I can see that his wife and parents have been through this many times before.   We stay a long time and wait for things to settle back into the peaceful rhythm of the postpartum.  We make sure everyone eats and clean the sheets and tuck everyone back into a cozy bed.  

He leaves his wife and baby to sleep and goes outside to smoke.   We watch him from the window as he paces back and forth.  We can never know.  

Sign by the freeway

I pull of the freeway and wait for the light to change.  There is a man, about my age, who is holding a sign.   “Vietnam Vet needs money for a room and food.”   


When I am a school principal, I ask the middle school students to find a veteran and ask them to share some stories with them.  I invite grandparents, if they wish, to come speak.   A mother cries as she listens to her own father tell about fighting in a war.   “He never told us anything.  I never understood.” 

Everyone hates me

A man’s dog has a fight with another dog and he comes to ask for my advice about the vet and doctor bills.  “Everyone hates me because I went to Vietnam.”  I tell him no one knows this; that the people involved were not even born then.  “I did not want to go.”   I say I am sure that is true and that there was a draft and no one blames him and that it is not connected to the dog fight.   ‘It was a long time ago.”   I say but I can see it is still just yesterday. 


Sometimes I see a poster of the sign advertising Woodstock.  It says Peace, Love and Music.  It was the Summer of 1979 and the peace movement was increasingly asking itself how to eliminate, as the Quakers would say, “the cause of war.”  We were  increasingly asking ourselves how we would not just change the war but change the very fiber of a society that made the war possible.   In addition to music, we were to learn skills needed for this new peaceful revolution.  That is what I read when I headed that way.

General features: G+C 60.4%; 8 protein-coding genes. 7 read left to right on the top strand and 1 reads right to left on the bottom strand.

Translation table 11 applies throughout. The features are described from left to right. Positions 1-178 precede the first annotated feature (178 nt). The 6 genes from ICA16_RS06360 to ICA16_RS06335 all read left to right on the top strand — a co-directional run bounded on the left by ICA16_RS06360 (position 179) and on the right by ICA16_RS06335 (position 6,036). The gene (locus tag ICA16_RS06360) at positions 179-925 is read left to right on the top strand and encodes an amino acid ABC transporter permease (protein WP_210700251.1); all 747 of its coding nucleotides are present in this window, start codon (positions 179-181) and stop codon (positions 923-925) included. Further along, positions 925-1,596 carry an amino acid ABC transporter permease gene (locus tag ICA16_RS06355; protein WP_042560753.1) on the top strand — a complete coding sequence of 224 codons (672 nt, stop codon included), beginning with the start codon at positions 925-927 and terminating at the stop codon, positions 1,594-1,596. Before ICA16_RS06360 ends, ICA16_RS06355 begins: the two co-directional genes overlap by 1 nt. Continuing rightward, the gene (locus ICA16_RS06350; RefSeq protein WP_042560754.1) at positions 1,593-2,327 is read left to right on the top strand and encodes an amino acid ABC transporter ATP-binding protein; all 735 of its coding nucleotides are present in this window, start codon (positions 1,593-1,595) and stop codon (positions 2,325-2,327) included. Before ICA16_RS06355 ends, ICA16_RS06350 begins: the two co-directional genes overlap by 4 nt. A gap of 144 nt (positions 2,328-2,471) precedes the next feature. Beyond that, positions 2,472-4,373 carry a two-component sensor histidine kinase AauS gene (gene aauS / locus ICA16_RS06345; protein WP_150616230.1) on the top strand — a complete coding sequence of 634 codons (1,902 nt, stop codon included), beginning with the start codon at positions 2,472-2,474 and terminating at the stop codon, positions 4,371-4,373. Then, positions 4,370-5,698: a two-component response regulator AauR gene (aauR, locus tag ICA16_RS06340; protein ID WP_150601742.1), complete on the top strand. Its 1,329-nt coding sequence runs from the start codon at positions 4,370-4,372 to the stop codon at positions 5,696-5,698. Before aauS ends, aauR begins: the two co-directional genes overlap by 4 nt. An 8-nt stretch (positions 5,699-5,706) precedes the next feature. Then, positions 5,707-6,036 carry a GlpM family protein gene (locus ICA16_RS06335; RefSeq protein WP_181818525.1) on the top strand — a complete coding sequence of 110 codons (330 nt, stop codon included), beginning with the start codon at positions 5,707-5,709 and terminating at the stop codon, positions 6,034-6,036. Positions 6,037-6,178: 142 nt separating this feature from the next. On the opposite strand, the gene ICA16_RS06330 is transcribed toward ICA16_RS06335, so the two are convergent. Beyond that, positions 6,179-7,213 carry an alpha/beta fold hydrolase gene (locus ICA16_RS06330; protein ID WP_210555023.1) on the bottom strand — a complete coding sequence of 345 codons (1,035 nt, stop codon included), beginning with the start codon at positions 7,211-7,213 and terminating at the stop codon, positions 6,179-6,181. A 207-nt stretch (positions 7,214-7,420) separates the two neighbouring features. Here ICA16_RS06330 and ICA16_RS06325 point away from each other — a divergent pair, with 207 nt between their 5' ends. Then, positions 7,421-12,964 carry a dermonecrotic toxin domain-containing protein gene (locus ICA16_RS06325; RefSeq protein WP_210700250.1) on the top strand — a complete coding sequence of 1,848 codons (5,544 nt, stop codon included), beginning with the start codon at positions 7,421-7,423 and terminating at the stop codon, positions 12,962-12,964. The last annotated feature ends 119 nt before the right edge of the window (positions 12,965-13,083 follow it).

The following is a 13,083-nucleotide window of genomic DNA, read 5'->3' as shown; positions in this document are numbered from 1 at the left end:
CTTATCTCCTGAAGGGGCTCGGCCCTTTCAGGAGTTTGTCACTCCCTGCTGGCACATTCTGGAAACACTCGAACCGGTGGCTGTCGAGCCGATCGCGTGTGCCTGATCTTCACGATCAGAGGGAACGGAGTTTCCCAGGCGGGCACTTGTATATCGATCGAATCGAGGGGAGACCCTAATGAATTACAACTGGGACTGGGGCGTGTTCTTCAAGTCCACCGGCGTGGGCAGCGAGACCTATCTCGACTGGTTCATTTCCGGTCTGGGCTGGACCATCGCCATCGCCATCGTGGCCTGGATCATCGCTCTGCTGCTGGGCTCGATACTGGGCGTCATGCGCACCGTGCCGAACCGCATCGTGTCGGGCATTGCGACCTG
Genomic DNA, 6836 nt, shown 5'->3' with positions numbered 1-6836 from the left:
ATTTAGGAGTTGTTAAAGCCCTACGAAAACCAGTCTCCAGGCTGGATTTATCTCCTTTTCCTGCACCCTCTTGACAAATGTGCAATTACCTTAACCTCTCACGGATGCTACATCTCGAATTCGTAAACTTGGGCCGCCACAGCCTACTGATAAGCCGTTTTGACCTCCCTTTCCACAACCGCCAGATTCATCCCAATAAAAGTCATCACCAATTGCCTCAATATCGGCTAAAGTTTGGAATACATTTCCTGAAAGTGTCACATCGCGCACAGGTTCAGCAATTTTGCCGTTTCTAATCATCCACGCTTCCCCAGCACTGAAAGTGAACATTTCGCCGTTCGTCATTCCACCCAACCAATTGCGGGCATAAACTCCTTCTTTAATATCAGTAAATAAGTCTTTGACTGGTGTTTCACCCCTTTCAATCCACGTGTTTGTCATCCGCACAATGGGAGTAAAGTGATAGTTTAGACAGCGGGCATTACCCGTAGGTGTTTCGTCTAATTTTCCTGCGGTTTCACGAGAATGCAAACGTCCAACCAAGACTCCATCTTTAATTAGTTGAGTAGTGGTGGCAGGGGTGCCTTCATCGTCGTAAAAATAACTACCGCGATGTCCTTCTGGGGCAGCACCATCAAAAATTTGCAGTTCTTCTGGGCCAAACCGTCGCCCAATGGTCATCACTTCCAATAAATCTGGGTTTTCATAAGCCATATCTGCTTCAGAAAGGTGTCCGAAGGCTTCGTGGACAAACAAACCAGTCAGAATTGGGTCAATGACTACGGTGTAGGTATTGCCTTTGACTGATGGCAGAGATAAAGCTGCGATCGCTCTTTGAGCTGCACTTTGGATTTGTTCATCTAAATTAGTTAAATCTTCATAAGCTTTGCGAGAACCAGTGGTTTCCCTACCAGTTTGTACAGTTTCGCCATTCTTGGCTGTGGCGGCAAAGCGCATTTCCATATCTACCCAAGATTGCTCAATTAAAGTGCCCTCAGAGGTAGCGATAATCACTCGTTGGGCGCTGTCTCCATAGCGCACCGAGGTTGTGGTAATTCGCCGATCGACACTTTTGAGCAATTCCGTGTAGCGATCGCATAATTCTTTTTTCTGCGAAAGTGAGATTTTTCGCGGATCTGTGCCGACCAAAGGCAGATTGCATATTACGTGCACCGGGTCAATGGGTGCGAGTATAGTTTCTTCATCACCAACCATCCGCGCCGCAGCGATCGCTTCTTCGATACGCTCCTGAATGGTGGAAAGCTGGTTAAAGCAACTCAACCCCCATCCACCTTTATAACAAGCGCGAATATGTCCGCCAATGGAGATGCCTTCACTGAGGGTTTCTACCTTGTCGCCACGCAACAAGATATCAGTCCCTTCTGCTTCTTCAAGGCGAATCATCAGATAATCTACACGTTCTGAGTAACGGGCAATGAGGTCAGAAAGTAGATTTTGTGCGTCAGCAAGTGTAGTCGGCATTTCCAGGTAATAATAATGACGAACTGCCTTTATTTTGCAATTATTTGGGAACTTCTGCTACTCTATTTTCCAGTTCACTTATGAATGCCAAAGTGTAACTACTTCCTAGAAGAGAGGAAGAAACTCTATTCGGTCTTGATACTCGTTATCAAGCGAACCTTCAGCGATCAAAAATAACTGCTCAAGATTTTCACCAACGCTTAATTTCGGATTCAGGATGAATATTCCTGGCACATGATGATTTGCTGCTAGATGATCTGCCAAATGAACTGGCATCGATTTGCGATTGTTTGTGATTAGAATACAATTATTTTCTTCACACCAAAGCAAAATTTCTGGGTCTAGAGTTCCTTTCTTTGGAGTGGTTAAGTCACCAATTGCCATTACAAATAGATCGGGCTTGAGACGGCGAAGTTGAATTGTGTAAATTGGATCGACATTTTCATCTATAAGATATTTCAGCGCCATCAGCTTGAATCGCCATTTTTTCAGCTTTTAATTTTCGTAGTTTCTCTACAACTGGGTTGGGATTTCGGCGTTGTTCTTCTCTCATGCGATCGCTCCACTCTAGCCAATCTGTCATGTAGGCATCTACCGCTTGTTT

The boys who attended Woodstock had escaped  the draft.   They went to college or bought deferments   That was August of 1979 and they would not create the lottery until December. 

 In the days that followed, I could see our peaceful revolution; our new society lost in a cloud of drugs, fashion and the same desire to get rich with as little work as possible, regardless of its impact on other countries.   Woodstock and my generation never rebuilt society.  Small steps were taken by small groups of people while others profited from the exploitation of the environment and other global communities.   The Woodstock generation would go on to fund wars in Iraq, Pakistan and Afganistan.   There was a great deal of boasting about how Woodstock proved our generation would end war and change everything. 

Of the 2,709,918 soldiers involved in the SE Asian war, 61% were under 21.  11, 465 were under 20.   They could have been at Woodstock, taking drugs and listening to music but they were not.  


They say that 20 veterans kill themselves each day and most are my age and fought in Vietnam. 


On NPR they have a story about the veterans hospital in Los Angeles.  The reporter is saying they were suppose to provide housing for veterans but they rented the land out instead to private schools and businesses and never fixed up the housing.  He is saying that someone made billions of dollars and no one knows where it went.  

It is Christmas and the long ago John Lennon sings,  “All we are saying is give peace a chance.”

No comments:

Post a Comment